There, on the hotel duvet cover, my favorite pen laid uncapped and unattended. A black splotch the size of a kidney bean marred snow-white fabric and I stood beside the bed, helpless. I looked away and fantasized not leaving the rollerball pen uncapped and unattended. I looked back and the ink spot stared at me.
But I smiled, for I had a bottle of Spray ‘N Wash packed along to save baby clothes.
A couple of cold sprays of hope softened the black ink to blue and purple. And then the ink spread. Inky puddles of Spray N’ Wash rolled back and forth, but there was more. Bluish, purple ink now stained the comforter, the sheets, and the mattress.
Sin is like that. It mars our hearts and stares back at us, even when we fantasize turning back the clock to make the right choice. Even when we attack it with our own solutions, sin like disease spreads and seeps into our core. Left unattended, sin gives birth to death.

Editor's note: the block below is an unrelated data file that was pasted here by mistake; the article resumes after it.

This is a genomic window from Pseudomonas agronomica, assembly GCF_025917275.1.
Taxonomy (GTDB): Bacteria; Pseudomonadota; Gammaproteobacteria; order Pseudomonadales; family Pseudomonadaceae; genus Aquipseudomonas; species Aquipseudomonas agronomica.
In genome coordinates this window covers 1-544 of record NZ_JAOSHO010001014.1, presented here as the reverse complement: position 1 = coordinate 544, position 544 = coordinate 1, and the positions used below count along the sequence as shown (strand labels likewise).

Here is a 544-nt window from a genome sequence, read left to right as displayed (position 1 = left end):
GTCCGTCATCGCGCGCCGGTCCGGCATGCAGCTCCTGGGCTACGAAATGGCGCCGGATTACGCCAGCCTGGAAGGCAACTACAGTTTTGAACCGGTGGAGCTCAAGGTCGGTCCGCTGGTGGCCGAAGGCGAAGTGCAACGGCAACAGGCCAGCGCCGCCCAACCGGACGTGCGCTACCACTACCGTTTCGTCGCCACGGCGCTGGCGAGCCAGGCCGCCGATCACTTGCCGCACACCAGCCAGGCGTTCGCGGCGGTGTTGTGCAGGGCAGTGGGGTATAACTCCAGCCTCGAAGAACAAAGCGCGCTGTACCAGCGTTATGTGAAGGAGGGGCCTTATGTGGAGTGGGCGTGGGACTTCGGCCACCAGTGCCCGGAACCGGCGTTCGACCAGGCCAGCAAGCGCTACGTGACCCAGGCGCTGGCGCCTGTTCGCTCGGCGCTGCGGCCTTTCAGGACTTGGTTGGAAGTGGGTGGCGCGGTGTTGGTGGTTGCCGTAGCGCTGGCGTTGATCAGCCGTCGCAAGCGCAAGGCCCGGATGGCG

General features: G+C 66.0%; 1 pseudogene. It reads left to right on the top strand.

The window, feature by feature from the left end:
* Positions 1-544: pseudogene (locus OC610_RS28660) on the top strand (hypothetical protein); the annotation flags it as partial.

After King David got Uriah’s wife pregnant, he commanded Uriah to return home to Bathsheba; a soldier’s visit home followed by a wife’s pregnancy would not awaken suspicision. But the soldier did not visit home. Even when King David made Uriah drunk and coaxed him to spend time with Bathsheba, Uriah refused. He would not indulge when fellow soldiers camped in open fields far from home.
I wonder if Uriah ever knew he was a father-to-be.
Instead, King David sent loyal Uriah to the front-lines to die. King David cared for the widow and lead Israel to believe Bathsheba carried a full-blood prince. King David’s attempt to cover one sin gave birth to a bloody mess of sin.
Just as our own solutions fail to kill sin, they also fail to fool God. Just as our sin stares at us, it does not go unnoticed by God. The only solution for inky black stain of sin is the bright red blood of Christ. If only we would cry out like David and say, “Cleanse me with hyssop, and I will be clean; wash me, and I will be whiter than snow” (Psalm 51:7).